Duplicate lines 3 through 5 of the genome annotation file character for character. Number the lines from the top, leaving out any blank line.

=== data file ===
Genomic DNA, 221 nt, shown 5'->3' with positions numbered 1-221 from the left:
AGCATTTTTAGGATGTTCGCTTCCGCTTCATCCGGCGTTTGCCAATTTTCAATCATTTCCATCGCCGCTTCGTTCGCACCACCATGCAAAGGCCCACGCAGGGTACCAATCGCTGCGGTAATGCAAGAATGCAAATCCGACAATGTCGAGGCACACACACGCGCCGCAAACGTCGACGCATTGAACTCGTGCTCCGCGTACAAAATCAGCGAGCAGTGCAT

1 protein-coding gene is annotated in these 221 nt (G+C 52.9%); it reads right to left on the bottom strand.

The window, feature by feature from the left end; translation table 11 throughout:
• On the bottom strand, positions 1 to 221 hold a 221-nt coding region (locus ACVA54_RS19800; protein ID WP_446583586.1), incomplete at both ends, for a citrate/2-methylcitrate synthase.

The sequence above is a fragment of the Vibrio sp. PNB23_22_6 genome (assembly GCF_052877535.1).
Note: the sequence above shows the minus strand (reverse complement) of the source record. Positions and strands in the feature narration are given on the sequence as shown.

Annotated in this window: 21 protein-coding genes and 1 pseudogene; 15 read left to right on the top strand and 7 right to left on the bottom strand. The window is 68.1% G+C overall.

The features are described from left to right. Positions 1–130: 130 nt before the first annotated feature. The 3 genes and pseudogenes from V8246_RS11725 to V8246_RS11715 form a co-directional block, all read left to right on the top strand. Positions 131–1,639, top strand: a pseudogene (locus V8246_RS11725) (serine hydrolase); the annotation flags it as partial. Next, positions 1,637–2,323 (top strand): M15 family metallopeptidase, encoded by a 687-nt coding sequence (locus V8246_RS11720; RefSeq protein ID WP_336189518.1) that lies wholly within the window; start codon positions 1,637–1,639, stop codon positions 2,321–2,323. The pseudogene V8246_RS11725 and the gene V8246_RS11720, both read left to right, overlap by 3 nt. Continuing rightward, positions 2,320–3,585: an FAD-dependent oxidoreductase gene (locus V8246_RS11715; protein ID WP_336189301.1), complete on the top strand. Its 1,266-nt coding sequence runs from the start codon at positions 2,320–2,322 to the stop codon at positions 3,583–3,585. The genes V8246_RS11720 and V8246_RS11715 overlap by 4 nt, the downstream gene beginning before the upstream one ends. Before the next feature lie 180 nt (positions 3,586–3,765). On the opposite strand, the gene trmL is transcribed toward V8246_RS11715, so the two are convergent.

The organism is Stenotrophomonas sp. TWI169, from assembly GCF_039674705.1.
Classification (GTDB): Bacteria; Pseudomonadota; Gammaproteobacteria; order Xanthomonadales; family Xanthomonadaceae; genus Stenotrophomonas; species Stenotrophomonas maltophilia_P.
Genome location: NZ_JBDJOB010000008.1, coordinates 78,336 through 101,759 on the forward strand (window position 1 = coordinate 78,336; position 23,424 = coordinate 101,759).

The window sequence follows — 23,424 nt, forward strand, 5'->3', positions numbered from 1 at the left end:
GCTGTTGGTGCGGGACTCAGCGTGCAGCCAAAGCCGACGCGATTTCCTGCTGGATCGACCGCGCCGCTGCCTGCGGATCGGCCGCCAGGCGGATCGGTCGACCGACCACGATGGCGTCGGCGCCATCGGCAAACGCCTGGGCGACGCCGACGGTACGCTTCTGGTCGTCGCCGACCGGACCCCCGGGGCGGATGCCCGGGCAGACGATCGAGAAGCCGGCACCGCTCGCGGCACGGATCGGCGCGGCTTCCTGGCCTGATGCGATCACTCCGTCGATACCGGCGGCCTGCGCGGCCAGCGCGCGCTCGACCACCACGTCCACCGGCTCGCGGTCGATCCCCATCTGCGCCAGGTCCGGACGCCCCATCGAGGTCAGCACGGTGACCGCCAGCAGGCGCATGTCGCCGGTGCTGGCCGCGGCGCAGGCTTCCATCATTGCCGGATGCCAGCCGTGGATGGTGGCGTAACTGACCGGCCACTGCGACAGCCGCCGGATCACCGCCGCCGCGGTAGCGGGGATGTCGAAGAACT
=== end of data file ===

1 protein-coding gene is annotated in these 221 nt (G+C 52.9%); it reads right to left on the bottom strand.

The window, feature by feature from the left end; translation table 11 throughout:
• On the bottom strand, positions 1 to 221 hold a 221-nt coding region (locus ACVA54_RS19800; protein ID WP_446583586.1), incomplete at both ends, for a citrate/2-methylcitrate synthase.